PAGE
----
Realizing the "green" in green building requires new approaches to managing design and construction risks.
If you develop, own, or invest in real estate, thinking green -- as in environmentally conscious -- is no longer optional. A combination of factors favoring green construction is likely to render conventional buildings noncompetitive in the near future.
Green building certification in the United States is dominated by the U.S. Green Building Council (USGBC) and its Leadership in Energy and Environmental Design (LEED) rating systems.
As of the fall of 2009, the USGBC reported a pipeline of more than 25,000 projects registered for LEED certification and over 3,300 projects already certified.
This article will briefly describe the LEED system and some of the reasons for its dramatic growth. It will then offer several practical suggestions that, if considered as part of a comprehensive risk management strategy tailored to the goals, needs and circumstances of each particular project, should increase the likelihood of achieving LEED certification on time and within budget.
The LEED Rating System
Under LEED , a building is awarded points based upon its design and construction with regard to five environmental categories: sustainable sites, water efficiency, energy and atmosphere, materials and resources, and indoor environmental quality. Each of these categories includes prerequisites and credits with points assigned to the credits. A sixth category, innovation in design process, awards points for exceptional performance or novel approaches.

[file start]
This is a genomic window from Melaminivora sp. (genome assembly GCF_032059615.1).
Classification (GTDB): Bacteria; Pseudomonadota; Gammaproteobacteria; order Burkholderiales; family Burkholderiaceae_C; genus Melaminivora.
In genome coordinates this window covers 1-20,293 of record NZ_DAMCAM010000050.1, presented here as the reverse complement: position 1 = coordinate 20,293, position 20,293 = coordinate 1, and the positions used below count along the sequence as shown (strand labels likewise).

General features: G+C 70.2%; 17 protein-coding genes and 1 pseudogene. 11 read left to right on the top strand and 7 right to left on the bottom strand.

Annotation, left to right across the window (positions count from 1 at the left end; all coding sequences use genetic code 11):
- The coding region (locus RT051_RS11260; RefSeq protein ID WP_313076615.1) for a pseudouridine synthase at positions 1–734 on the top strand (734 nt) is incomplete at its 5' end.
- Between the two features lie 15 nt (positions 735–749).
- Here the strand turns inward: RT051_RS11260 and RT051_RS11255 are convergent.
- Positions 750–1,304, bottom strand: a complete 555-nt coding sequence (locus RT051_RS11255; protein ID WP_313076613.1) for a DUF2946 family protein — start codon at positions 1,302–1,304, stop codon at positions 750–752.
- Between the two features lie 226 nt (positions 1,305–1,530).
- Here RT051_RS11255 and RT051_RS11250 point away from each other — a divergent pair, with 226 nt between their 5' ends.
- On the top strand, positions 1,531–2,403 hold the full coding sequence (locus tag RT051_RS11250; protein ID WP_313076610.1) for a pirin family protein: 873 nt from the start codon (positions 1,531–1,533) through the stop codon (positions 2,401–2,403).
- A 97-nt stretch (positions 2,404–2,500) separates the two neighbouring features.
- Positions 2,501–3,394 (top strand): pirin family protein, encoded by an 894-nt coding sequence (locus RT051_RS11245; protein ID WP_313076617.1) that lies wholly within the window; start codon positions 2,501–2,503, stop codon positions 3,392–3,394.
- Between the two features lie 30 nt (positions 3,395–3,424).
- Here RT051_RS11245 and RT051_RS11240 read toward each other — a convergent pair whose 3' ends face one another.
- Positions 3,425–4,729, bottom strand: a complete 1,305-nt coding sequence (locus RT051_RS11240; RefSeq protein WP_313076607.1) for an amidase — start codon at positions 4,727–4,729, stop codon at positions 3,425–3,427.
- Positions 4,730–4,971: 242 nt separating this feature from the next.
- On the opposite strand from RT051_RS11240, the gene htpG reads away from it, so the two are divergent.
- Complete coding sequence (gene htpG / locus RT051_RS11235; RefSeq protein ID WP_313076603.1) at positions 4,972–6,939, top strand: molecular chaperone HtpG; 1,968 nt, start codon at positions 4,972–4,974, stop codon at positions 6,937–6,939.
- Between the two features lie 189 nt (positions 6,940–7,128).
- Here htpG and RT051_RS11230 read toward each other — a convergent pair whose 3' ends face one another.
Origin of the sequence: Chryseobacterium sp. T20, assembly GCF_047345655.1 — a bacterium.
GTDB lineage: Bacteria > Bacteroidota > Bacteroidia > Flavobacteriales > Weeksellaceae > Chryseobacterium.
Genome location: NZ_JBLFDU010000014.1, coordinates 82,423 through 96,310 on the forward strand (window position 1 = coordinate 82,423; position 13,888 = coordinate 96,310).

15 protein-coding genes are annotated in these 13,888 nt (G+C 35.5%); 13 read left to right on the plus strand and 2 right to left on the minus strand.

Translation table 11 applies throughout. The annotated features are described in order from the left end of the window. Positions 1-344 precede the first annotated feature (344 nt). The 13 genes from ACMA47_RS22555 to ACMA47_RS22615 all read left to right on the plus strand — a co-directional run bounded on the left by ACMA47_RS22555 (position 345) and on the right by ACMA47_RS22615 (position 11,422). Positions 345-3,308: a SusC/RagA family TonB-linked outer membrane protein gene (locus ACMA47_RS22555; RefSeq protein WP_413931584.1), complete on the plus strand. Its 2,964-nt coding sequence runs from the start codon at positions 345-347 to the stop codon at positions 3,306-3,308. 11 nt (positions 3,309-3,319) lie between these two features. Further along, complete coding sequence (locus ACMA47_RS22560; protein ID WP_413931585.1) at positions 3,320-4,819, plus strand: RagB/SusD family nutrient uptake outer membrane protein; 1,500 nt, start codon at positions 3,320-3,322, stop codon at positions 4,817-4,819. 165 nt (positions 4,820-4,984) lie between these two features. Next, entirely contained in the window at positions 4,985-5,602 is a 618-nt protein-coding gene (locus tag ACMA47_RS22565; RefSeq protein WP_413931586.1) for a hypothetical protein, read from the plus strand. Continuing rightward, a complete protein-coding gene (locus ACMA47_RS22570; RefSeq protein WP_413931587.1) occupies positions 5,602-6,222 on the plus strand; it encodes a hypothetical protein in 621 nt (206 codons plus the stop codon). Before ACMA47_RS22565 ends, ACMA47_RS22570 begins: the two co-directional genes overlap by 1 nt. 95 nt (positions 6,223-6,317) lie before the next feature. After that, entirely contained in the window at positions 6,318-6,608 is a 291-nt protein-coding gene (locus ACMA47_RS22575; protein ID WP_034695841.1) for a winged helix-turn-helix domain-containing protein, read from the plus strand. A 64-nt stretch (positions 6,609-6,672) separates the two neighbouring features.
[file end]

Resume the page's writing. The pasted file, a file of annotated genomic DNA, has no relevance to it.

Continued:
Different scoring systems apply to different types of projects. Since introducing LEED for New Construction and Major Renovations (LEED-NC) in March, 2000, USGBC has expanded its rating systems portfolio to include Core & Shell, Commercial Interiors, Schools, Retail, Healthcare, and Neighborhood Development, as well as one devoted to Existing Buildings: Operations & Maintenance.
After construction is completed, the USGBC determines whether and at what level to certify a project based upon information collected by the project's architects, engineers and contractors. Increased green performance -- the greater the number of points earned -- results in a higher rating. Under the 2009 version of LEED-NC, projects may be certified as LEED Certified for earning 40 to 49 points, Silver for earning 50 to 59 points, Gold for earning 60 to 79 points and Platinum for earning 80 or more points.
The Rise in Green Development
The upsurge in green building has been fueled by a combination of forces.
The federal government and jurisdictions across the country are increasingly mandating that public and private building stock meet green standards, especially LEED. The General Services Administration already requires all newly owned construction, major renovations and build-to-suit leasing to achieve a LEED-Silver rating or higher.
State and local governments have followed suit. As of this month, the USGBC reported that LEED initiatives have been enacted in 138 cities, 36 counties, 28 towns, 34 state governments, and 17 public school jurisdictions.
The private demand for green buildings has accelerated as well because saving energy and lowering greenhouse gas emissions have become civic virtues. Employees and customers increasingly expect their employers, landlords, retailers and hotels to share their sustainability values.